Chromatin remodelling and gene regulation

Detta är en avhandling från Stockholm : Karolinska Institutet, Department of Cell and Molecular Biology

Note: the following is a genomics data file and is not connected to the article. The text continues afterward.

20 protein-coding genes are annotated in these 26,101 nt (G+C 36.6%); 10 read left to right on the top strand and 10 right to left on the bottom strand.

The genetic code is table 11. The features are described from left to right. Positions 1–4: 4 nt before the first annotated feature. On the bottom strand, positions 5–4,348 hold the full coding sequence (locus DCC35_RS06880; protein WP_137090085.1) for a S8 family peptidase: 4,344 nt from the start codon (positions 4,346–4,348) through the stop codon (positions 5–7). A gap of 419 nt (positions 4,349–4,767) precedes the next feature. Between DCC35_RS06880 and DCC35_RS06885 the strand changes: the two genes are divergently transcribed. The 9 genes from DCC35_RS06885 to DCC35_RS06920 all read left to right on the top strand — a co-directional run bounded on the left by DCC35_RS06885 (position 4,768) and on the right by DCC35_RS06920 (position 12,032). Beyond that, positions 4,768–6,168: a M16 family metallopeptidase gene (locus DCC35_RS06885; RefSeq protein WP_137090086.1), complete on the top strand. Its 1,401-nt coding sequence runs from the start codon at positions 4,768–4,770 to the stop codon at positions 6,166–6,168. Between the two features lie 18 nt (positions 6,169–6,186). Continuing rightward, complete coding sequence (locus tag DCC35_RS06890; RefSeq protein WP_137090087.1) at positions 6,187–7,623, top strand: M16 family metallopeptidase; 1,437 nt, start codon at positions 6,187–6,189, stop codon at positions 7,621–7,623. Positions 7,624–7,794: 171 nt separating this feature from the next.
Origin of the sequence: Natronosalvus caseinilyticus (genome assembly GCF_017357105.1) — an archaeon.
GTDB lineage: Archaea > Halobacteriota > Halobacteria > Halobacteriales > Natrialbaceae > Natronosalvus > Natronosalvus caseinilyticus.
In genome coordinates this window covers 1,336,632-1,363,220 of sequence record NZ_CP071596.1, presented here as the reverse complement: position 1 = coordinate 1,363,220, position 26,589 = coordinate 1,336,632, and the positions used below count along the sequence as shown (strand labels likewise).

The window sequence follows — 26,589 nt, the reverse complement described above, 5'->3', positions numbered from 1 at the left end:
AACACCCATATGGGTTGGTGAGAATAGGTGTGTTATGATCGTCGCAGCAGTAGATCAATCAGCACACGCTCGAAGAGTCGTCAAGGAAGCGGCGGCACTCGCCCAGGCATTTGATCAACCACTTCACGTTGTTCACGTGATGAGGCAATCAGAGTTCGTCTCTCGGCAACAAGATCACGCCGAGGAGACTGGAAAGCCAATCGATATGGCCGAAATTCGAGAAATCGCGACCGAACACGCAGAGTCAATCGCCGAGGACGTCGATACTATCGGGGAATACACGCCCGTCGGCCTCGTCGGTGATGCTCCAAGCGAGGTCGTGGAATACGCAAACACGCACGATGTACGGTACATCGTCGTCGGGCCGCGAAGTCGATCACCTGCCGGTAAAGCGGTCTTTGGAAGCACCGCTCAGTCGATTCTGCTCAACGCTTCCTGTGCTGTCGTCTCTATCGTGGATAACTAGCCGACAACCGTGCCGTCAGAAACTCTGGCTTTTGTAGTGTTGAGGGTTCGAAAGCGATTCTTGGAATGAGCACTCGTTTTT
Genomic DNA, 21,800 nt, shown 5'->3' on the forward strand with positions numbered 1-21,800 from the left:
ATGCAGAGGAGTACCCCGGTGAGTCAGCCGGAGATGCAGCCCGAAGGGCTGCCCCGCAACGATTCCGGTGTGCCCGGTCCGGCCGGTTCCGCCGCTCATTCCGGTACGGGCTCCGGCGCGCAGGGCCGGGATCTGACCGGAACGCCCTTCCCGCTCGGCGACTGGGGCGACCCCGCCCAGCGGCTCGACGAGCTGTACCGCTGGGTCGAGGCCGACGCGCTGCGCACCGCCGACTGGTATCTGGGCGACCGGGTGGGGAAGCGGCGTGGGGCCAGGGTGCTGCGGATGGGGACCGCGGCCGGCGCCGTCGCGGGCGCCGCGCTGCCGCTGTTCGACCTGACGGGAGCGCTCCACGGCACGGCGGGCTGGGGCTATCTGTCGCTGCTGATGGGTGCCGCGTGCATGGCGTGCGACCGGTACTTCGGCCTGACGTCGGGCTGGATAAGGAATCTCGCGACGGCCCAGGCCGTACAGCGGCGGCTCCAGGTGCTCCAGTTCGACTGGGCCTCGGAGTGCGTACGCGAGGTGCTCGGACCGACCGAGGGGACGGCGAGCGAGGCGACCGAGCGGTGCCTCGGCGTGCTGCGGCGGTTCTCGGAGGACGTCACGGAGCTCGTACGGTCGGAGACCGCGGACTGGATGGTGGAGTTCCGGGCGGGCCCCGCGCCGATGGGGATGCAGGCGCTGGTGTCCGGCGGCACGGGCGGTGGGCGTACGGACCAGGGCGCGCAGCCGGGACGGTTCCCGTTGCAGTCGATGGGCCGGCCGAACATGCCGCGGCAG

Sammanfattning: Chromatin plays an important role in gene regulation, as it forms an obstacle for a number of proteins that need access to the DNA. Several protein complexes that open up the chromatin structure have been identified and some of these are important for gene regulation. The mouse mammary tumour virus (MMTV) promoter is used as a model for studies of transcription activation-dependent chromatin remodelling. Transcription from the MMTV promoter is activated by the hormone-bound glucocorticoid receptor (GR). Xenopus oocytes have provided an in vivo model system for studying gene regulation coupled to changes in chromatin structure. The MMTV promoter is microinjected into the nucleus of Xenopus oocytes as singlestranded DNA, and the second DNA strand is synthesised in a process forming chromatin that is repressive to basal transcription. In the absence of hormone the nucleosomes in the MMTV promoter are randomly positioned. Hormone treatment activates GR-mediated transcriptio from the MMTV promoter. This results in a major change in the nucleosome organisation from a random structure to an active translational positioning of the nucleosomes. The nucleosome in the promoter harbouring the GR binding sites is remodelled. The hormoneinduced nucleosome positioning and chromatin remodelling in the MMTV promoter are uncoupled from transcription and from the binding of basal transcription factors. In an attempt to block the glucocorticoid hormone-induced transcription, we used the glucocorticoid antagonists RU43044 and RU486. Hormone-induced transcription from the MMTV promoter was inhibited by both antagonists. This resulted in almost complete loss of translational nucleosome positioning and reversal of chromatin structure to the structure seen in the absence of hormone. In the presence of the antagonist RU43044 GR did not bind DNA in the MMTV promoter, whereas the antagonist RU486 resulted in partial binding of GR. We have characterised a chromatin remodelling activity, the BRG1 -containing SWI/SNF complex, in Xenopus oocytes. The SWI/SNF complex was purified and enriched by sequential chromatography. ATP-dependent nucleosome remodelling activity co-eluted with the BRG l immunogenic activity as well as with a related protein, termed imitation of SW12 (ISWI), which is present in other complexes with nucleosome remodelling activity. Xenopus BRG1 was predominantly nuclear and was present during all stages of oogenesis and embryogenesis. DNA injected into Xenopus oocytes was organised as an intranuclear fibrous network throughout the nucleoplasm. Immunofluorescence microscopy on cryostat-sectioned oocytes revealed that BRG I was co-localised with the injected DNA, forming a network throughout the nucleoplasm and at the nuclear margin. The GR was present in the cytoplasm and translocated into the nucleus after hormone binding, where it associated with the endogenous chromosomes and the injected DNA. BRG1 and GR were also localised at the margin of the nucleus, which might be a storage compartment in the oocyte.

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